30 October 2011

From the Muela del Diablo


My Italian friends, Davide and Filippo, and I hired a taxi in La Paz and visited several nearby places including the remarkable, savagely rain-eroded landscape around the Muela del Diablo. We saw no other tourists and only a couple of local people. We climbed as high as was safe on the Muela itself and were treated to fantastic (in several senses) views, including this, when the late sun highlighted one of the area's remarkable features.

Apologies for the lack of recent posting. I've been travelling away from Internet access, and even when it again became possible, it wasn't easy. I'm now in Salta in Argentina, scared by the expense of the place (especially after the cheap and wonderful Bolivia) and rushing to get to Patagonia where, among other things, I trust I'll be able to stop bleeding money by camping :^(



All content © 2011 Pete McGregor

8 comments:

Zhoen said...

Breathtaking.

wf: tater. Well the potato is a new world vegetable.

Relatively Retiring said...

Good to know you're still around!

I find it very difficult to 'see' this photograph - so dramatic and alien that I can only interpret it as a sort of pattern.
Every good wish for Patagonia, and especially for the camping.

Lesley said...

Wow! I agree with RR. It's devilish hard to make anything recognisable of it.

The darkest area keeps shifting so that sometimes it's in front of the light area, sometimes behind. And there's no sense of scale, but I guess from the written context that it's vast.

butuki said...

My first impression, and one that keeps insisting come back to the forefront, is that of peering through the entrance of a hellish, gargantuan cave studded with stalactites and stalagmites, with a fiery wall far beyond. I, too, am trying to get a sense of scale of the place... the vegetation does it to some degree.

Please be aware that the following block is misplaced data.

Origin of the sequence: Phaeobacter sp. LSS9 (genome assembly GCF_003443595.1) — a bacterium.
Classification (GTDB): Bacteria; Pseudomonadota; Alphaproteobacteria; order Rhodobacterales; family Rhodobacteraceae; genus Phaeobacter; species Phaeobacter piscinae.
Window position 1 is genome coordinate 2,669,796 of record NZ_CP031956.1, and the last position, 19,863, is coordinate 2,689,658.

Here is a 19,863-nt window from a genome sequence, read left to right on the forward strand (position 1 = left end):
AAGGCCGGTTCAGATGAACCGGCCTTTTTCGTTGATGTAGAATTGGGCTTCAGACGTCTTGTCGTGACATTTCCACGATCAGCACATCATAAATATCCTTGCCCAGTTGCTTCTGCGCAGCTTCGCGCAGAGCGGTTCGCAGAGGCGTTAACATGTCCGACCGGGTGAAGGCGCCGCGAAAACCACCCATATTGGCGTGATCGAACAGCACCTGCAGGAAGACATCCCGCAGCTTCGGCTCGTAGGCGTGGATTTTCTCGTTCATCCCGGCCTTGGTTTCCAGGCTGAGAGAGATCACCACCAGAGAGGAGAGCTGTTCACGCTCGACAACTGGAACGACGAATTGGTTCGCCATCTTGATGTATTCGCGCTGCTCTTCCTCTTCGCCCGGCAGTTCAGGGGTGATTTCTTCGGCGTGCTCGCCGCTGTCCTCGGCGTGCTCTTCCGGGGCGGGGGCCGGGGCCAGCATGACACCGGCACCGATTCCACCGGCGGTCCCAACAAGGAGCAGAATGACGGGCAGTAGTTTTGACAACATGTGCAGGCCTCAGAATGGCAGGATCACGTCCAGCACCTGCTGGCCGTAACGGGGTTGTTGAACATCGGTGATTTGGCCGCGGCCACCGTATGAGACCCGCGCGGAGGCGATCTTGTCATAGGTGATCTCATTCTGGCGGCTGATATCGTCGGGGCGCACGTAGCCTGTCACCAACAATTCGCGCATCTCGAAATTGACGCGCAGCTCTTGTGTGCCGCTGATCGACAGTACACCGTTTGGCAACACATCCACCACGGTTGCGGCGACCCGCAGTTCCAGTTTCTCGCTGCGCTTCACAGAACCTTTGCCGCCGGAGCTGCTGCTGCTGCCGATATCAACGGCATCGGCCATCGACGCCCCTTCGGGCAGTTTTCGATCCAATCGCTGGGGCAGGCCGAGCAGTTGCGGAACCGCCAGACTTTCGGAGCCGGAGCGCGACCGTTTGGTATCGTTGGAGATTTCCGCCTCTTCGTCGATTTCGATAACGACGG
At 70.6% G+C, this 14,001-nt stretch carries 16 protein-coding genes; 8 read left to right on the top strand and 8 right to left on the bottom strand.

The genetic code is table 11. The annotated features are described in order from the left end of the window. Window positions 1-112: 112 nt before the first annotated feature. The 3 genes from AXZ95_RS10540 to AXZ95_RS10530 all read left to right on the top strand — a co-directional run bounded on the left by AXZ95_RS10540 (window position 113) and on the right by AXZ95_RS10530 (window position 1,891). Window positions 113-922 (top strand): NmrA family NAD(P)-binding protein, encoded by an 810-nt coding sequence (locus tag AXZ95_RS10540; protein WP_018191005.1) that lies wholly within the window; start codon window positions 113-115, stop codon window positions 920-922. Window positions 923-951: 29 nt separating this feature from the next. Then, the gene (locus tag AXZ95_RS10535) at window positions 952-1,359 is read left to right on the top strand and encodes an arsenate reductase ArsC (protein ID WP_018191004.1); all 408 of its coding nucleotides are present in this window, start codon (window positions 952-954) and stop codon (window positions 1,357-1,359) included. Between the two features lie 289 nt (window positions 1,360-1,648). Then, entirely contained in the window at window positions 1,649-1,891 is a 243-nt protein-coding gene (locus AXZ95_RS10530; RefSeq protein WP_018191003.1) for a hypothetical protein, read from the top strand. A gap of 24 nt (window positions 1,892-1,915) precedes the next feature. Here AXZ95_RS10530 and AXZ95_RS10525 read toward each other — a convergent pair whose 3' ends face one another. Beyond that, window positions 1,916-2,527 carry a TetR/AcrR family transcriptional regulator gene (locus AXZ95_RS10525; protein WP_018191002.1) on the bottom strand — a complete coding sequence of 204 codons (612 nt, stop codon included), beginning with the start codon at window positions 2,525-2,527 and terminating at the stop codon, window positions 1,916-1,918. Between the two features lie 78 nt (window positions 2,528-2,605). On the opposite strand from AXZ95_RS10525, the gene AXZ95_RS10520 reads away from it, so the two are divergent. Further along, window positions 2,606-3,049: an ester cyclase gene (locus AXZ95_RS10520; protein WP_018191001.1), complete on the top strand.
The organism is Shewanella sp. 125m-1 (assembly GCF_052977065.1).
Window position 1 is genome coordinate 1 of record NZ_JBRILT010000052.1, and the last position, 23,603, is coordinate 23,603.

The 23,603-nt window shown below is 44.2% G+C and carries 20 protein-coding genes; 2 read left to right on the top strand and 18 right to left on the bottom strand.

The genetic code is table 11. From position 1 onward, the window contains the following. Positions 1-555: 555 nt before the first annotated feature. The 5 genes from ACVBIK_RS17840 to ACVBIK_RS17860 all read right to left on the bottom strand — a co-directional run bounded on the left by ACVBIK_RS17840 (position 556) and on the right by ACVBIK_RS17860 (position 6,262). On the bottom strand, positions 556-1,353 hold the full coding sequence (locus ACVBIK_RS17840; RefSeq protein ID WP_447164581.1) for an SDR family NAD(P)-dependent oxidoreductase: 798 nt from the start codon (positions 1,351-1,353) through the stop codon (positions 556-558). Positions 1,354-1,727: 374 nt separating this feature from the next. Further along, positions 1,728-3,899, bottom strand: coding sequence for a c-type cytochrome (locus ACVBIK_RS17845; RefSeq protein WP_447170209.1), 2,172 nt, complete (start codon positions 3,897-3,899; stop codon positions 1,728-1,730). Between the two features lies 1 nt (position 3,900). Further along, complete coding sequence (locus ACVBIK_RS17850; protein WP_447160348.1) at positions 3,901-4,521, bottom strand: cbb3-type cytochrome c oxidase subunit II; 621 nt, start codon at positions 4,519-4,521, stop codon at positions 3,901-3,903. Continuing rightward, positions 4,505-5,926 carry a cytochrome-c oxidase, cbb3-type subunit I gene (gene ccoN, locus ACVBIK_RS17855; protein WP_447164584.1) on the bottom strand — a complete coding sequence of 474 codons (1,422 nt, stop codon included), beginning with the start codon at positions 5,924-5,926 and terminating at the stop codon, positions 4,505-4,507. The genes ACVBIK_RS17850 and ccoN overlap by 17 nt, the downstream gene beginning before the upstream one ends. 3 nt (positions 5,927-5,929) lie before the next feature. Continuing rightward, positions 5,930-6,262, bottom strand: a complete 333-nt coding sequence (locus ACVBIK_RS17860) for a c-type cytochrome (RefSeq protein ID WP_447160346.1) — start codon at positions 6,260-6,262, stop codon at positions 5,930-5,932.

It's like something from Mars or beyond...

Barbara Butler McCoy said...

See, I look at this and 'see' Van Morrison's song "Into the Mystic" ... "Let your soul and spirit fly into the mystic" ... Sorry, that's just me.

pohanginapete said...

Kia ora koutou/Hi everyone, and thanks for the comments. This is interesting — as far as any photo can be a straightforward representation of what was in front of the lens, this is close, yet I'm fascinated it's causing some difficulty. For me it doesn't, but of course I saw the actual scene; I have to look hard to recognise the problem. That being said, what attracted me apart from the astonishing light (as if the huge feature had been deliberately spotlighted) was the composition, the forms, the almost abstract nature of what I was looking at. In a perverse way, I'm almost glad it's difficult to see as a "representative" photograph ;^) I don't have the time to discuss the general issue, but I'll just point out that no photograph of a three-dimensional subject can be "literal" or truly representative — even the so-called 3-D photographs and films are presented in a 2-D plane.
    If you do want to see it as literal, the scale, as Miguel points out, is probably best identified by the vegetation — those bushes in the bottom left are thorny shrubs ranging from about 50–150 cm high (very roughly — I'm working from memory).

I'm in Córdoba now, waiting for the night bus to Mendoza, after a relatively comfortable 13 hour, mostly overnight bus journey. Looks as if I'll make it to Patagonia pretty much on my original schedule after all :^)

robin andrea said...

That this is on the same planet that I am, and at the same time, seems wild to me. A view I have never even imagined!

pohanginapete said...

Robin, the landscape did seem other-worldly, and its proximity to La Paz added another dimension of surrealism.